Tiny Smart Chip to Combat Chronic Pain
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17 December 2010
The device is implanted on the target nerve and is operated by an internal computer processor run by a battery the size of a SIM card
A revolutionary new smart chip, the size of a match head implanted in the spinal cord, blocks pain signals and prevents them from reaching the brain.
The tiny device works by monitoring the nerves carrying pain signals and firing electrical pulses of up to 10 volts that block the undesirable signals from reaching the brain.
The Implantable Neuro Sensing and Stimulation or INS2 was developed between 2008 and 2010 by National ICT Australia (NICTA) in Sydney. It will undergo human trials from beginning of the next year.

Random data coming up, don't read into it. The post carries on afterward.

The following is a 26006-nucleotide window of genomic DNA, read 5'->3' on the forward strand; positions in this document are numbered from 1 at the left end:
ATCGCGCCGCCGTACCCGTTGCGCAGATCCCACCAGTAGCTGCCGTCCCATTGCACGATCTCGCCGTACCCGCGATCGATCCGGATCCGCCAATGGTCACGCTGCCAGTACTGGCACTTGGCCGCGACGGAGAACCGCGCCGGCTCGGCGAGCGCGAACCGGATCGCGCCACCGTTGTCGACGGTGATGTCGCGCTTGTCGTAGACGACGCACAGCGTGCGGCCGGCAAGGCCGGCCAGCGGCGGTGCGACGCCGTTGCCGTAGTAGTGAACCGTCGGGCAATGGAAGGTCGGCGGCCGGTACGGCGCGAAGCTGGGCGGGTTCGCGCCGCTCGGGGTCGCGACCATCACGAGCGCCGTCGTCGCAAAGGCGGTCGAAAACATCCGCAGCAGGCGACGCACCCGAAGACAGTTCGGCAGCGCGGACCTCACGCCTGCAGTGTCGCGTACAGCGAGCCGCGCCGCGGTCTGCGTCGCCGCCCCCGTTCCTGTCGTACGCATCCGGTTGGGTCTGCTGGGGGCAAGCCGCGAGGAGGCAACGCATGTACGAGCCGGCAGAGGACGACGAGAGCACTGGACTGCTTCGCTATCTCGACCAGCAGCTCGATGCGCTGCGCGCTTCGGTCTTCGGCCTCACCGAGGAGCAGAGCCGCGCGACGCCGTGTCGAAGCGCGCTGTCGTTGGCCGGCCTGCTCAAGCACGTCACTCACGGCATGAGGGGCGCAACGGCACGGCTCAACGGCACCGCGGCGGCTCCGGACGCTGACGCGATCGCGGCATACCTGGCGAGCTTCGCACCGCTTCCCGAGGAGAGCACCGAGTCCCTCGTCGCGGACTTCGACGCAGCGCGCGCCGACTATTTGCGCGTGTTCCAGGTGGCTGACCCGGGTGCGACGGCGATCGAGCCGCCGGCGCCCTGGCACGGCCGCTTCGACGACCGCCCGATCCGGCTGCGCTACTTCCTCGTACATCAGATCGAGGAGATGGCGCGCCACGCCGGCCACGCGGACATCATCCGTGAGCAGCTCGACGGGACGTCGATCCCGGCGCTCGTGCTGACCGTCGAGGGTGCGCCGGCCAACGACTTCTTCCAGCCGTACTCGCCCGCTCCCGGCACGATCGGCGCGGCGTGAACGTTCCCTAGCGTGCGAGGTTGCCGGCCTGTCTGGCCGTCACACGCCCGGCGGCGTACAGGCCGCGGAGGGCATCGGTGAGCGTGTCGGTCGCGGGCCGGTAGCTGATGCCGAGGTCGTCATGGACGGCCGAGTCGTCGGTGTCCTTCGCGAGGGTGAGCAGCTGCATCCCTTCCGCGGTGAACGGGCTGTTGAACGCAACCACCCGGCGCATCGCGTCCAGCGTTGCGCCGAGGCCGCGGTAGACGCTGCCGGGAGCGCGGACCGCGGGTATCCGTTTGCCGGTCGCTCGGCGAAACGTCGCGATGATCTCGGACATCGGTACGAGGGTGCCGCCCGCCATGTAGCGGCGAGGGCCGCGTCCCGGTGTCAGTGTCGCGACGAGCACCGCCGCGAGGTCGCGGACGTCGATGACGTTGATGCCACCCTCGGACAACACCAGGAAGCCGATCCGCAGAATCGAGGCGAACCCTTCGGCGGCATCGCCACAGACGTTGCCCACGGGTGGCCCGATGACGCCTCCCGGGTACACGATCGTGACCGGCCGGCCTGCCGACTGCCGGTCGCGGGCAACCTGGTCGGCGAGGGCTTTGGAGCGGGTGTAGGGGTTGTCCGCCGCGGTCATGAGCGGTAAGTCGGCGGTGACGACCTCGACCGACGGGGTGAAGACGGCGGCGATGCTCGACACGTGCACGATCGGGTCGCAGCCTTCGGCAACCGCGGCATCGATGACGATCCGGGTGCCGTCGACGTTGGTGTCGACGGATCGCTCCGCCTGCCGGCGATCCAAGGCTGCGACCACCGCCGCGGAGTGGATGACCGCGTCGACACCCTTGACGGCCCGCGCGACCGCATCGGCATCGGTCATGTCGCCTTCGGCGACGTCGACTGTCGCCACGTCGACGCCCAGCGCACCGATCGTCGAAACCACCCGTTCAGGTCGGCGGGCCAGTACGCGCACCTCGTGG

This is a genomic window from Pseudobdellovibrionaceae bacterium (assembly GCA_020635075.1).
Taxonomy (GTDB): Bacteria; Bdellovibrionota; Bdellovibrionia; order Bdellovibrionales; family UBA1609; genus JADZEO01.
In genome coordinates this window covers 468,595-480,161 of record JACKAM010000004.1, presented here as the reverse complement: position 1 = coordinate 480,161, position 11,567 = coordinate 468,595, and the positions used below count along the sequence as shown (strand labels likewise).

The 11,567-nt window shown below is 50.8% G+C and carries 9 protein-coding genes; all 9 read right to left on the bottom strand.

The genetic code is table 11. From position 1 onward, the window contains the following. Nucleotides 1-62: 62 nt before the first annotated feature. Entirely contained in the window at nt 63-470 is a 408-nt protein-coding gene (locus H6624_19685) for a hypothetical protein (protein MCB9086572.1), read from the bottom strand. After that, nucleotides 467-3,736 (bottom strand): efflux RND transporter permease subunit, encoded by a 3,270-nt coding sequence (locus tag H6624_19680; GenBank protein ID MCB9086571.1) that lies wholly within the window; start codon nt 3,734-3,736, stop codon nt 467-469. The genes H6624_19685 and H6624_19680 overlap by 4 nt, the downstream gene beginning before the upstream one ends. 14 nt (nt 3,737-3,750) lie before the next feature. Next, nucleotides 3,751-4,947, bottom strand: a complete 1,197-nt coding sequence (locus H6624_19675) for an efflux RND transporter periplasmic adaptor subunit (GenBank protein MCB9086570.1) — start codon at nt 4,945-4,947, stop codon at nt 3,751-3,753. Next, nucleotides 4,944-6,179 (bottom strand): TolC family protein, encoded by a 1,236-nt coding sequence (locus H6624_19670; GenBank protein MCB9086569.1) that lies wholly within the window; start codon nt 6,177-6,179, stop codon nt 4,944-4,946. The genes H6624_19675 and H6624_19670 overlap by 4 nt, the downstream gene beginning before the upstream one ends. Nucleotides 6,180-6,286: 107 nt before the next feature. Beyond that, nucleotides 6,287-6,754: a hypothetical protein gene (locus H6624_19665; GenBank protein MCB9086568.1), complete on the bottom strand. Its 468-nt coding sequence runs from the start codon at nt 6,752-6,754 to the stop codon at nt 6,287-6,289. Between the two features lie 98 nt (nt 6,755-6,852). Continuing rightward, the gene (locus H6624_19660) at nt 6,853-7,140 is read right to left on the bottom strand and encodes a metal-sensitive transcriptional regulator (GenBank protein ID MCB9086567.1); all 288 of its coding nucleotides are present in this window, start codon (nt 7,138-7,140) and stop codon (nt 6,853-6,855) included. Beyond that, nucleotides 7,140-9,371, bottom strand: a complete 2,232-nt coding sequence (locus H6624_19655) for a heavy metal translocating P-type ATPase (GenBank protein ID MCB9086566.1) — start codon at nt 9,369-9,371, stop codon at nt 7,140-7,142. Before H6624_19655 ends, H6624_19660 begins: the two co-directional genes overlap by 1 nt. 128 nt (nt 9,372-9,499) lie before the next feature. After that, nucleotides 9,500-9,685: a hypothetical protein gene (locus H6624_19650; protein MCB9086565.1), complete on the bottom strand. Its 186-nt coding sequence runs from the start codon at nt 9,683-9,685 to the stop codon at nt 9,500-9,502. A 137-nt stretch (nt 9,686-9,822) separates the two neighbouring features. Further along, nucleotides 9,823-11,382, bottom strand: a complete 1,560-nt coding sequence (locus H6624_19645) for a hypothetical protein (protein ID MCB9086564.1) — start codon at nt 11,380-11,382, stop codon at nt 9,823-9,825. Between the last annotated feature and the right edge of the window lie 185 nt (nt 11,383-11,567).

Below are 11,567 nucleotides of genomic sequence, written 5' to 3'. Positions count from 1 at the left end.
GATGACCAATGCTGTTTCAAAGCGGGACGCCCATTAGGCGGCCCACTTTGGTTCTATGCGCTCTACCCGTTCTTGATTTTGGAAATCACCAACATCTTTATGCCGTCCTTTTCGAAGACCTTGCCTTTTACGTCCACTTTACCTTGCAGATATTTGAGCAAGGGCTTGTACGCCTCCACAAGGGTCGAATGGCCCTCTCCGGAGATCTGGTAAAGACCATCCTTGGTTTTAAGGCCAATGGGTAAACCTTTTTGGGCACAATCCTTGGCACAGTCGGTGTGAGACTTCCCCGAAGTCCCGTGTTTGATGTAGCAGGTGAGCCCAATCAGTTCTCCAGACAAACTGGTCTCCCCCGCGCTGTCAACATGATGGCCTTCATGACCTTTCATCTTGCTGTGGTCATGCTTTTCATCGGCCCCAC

Existing pain–relief implants are the size of a matchbox. Researchers said their miniature version would be far more effective and reliable because it can be implanted much closer to the spine, reports IANS quoting the Daily Mail.
The tiny new implant consists of two smart chips built into a device that is sewn into a material container with integrated electronic wires, according to a NICTA statement.
The device is implanted on the target nerve such as the spinal cord and is operated by an internal computer processor run by a battery the size of a SIM card. It can be recharged wirelessly so there is no need for any external wires.
The INS2 can be 'fine–tuned' to manage different levels of pain. NICTA is planning to form a new company in Sydney, Saluda Medical, to commercialise the implant.